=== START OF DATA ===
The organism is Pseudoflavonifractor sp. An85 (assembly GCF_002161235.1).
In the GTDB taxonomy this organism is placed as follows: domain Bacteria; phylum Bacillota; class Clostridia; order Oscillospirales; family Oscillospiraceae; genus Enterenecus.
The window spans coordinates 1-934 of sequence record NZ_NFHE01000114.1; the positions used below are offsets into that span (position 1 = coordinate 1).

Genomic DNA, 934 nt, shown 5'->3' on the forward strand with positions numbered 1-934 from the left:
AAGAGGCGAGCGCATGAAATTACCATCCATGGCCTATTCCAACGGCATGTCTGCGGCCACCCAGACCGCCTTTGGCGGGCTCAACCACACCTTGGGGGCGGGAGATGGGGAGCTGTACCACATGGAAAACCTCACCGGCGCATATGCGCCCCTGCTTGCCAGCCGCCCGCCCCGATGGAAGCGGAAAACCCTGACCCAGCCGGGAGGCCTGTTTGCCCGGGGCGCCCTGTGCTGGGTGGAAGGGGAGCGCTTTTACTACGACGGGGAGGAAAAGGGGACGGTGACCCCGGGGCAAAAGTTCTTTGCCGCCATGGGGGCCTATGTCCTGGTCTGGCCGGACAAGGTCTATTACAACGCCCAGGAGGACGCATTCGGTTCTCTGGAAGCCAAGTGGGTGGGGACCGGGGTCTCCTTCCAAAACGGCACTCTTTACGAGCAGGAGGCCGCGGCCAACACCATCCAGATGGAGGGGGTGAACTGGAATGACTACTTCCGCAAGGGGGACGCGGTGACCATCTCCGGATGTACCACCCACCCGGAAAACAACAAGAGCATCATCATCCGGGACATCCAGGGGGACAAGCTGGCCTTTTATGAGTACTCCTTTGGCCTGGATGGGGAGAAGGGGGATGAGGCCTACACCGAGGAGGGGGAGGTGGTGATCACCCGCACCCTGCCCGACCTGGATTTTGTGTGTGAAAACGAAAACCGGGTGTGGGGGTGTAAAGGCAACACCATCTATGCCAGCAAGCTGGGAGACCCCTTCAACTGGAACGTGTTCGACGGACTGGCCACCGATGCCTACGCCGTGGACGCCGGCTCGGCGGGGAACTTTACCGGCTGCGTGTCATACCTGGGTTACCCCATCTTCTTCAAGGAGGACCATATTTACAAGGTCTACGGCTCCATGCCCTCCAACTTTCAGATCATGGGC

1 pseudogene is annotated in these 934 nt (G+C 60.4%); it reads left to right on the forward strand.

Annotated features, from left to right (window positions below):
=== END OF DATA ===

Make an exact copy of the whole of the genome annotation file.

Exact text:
The organism is Pseudoflavonifractor sp. An85 (assembly GCF_002161235.1).
In the GTDB taxonomy this organism is placed as follows: domain Bacteria; phylum Bacillota; class Clostridia; order Oscillospirales; family Oscillospiraceae; genus Enterenecus.
The window spans coordinates 1-934 of sequence record NZ_NFHE01000114.1; the positions used below are offsets into that span (position 1 = coordinate 1).

Genomic DNA, 934 nt, shown 5'->3' on the forward strand with positions numbered 1-934 from the left:
AAGAGGCGAGCGCATGAAATTACCATCCATGGCCTATTCCAACGGCATGTCTGCGGCCACCCAGACCGCCTTTGGCGGGCTCAACCACACCTTGGGGGCGGGAGATGGGGAGCTGTACCACATGGAAAACCTCACCGGCGCATATGCGCCCCTGCTTGCCAGCCGCCCGCCCCGATGGAAGCGGAAAACCCTGACCCAGCCGGGAGGCCTGTTTGCCCGGGGCGCCCTGTGCTGGGTGGAAGGGGAGCGCTTTTACTACGACGGGGAGGAAAAGGGGACGGTGACCCCGGGGCAAAAGTTCTTTGCCGCCATGGGGGCCTATGTCCTGGTCTGGCCGGACAAGGTCTATTACAACGCCCAGGAGGACGCATTCGGTTCTCTGGAAGCCAAGTGGGTGGGGACCGGGGTCTCCTTCCAAAACGGCACTCTTTACGAGCAGGAGGCCGCGGCCAACACCATCCAGATGGAGGGGGTGAACTGGAATGACTACTTCCGCAAGGGGGACGCGGTGACCATCTCCGGATGTACCACCCACCCGGAAAACAACAAGAGCATCATCATCCGGGACATCCAGGGGGACAAGCTGGCCTTTTATGAGTACTCCTTTGGCCTGGATGGGGAGAAGGGGGATGAGGCCTACACCGAGGAGGGGGAGGTGGTGATCACCCGCACCCTGCCCGACCTGGATTTTGTGTGTGAAAACGAAAACCGGGTGTGGGGGTGTAAAGGCAACACCATCTATGCCAGCAAGCTGGGAGACCCCTTCAACTGGAACGTGTTCGACGGACTGGCCACCGATGCCTACGCCGTGGACGCCGGCTCGGCGGGGAACTTTACCGGCTGCGTGTCATACCTGGGTTACCCCATCTTCTTCAAGGAGGACCATATTTACAAGGTCTACGGCTCCATGCCCTCCAACTTTCAGATCATGGGC

1 pseudogene is annotated in these 934 nt (G+C 60.4%); it reads left to right on the forward strand.

Annotated features, from left to right (window positions below):